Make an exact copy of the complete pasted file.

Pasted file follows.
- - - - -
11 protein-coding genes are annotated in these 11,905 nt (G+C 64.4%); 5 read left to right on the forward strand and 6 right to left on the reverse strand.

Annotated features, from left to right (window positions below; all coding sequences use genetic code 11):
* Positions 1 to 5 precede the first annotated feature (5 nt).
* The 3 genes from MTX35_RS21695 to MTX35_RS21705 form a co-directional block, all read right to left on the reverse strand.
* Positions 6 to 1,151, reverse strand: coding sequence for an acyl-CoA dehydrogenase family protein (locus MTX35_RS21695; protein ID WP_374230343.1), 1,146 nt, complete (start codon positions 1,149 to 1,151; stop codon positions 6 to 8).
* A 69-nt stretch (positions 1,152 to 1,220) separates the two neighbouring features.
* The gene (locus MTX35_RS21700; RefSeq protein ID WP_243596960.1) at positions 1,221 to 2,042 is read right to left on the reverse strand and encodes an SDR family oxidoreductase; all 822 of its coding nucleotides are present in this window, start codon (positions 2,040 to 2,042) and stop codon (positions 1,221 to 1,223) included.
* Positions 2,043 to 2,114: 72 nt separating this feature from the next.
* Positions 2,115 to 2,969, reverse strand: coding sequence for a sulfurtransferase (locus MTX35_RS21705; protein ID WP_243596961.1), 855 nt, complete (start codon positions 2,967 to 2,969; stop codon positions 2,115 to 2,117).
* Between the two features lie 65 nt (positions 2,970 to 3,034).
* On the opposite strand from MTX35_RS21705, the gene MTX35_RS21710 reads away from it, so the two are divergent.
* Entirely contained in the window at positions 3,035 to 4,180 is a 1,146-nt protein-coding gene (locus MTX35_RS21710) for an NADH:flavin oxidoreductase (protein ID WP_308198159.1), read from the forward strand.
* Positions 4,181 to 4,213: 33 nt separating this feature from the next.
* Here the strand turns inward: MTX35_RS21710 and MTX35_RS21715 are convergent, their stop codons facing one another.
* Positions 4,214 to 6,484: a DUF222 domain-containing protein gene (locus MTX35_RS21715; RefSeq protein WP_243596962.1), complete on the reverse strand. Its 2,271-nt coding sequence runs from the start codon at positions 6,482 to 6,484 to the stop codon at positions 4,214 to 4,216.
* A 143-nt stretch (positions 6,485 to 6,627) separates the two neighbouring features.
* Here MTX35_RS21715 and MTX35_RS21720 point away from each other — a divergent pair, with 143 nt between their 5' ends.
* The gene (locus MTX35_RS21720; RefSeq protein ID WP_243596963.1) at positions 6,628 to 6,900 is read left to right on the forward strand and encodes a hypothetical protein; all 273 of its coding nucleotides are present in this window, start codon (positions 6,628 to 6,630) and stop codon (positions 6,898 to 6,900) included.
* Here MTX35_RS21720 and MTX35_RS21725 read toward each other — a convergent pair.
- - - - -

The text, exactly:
11 protein-coding genes are annotated in these 11,905 nt (G+C 64.4%); 5 read left to right on the forward strand and 6 right to left on the reverse strand.

Annotated features, from left to right (window positions below; all coding sequences use genetic code 11):
* Positions 1 to 5 precede the first annotated feature (5 nt).
* The 3 genes from MTX35_RS21695 to MTX35_RS21705 form a co-directional block, all read right to left on the reverse strand.
* Positions 6 to 1,151, reverse strand: coding sequence for an acyl-CoA dehydrogenase family protein (locus MTX35_RS21695; protein ID WP_374230343.1), 1,146 nt, complete (start codon positions 1,149 to 1,151; stop codon positions 6 to 8).
* A 69-nt stretch (positions 1,152 to 1,220) separates the two neighbouring features.
* The gene (locus MTX35_RS21700; RefSeq protein ID WP_243596960.1) at positions 1,221 to 2,042 is read right to left on the reverse strand and encodes an SDR family oxidoreductase; all 822 of its coding nucleotides are present in this window, start codon (positions 2,040 to 2,042) and stop codon (positions 1,221 to 1,223) included.
* Positions 2,043 to 2,114: 72 nt separating this feature from the next.
* Positions 2,115 to 2,969, reverse strand: coding sequence for a sulfurtransferase (locus MTX35_RS21705; protein ID WP_243596961.1), 855 nt, complete (start codon positions 2,967 to 2,969; stop codon positions 2,115 to 2,117).
* Between the two features lie 65 nt (positions 2,970 to 3,034).
* On the opposite strand from MTX35_RS21705, the gene MTX35_RS21710 reads away from it, so the two are divergent.
* Entirely contained in the window at positions 3,035 to 4,180 is a 1,146-nt protein-coding gene (locus MTX35_RS21710) for an NADH:flavin oxidoreductase (protein ID WP_308198159.1), read from the forward strand.
* Positions 4,181 to 4,213: 33 nt separating this feature from the next.
* Here the strand turns inward: MTX35_RS21710 and MTX35_RS21715 are convergent, their stop codons facing one another.
* Positions 4,214 to 6,484: a DUF222 domain-containing protein gene (locus MTX35_RS21715; RefSeq protein WP_243596962.1), complete on the reverse strand. Its 2,271-nt coding sequence runs from the start codon at positions 6,482 to 6,484 to the stop codon at positions 4,214 to 4,216.
* A 143-nt stretch (positions 6,485 to 6,627) separates the two neighbouring features.
* Here MTX35_RS21715 and MTX35_RS21720 point away from each other — a divergent pair, with 143 nt between their 5' ends.
* The gene (locus MTX35_RS21720; RefSeq protein ID WP_243596963.1) at positions 6,628 to 6,900 is read left to right on the forward strand and encodes a hypothetical protein; all 273 of its coding nucleotides are present in this window, start codon (positions 6,628 to 6,630) and stop codon (positions 6,898 to 6,900) included.
* Here MTX35_RS21720 and MTX35_RS21725 read toward each other — a convergent pair.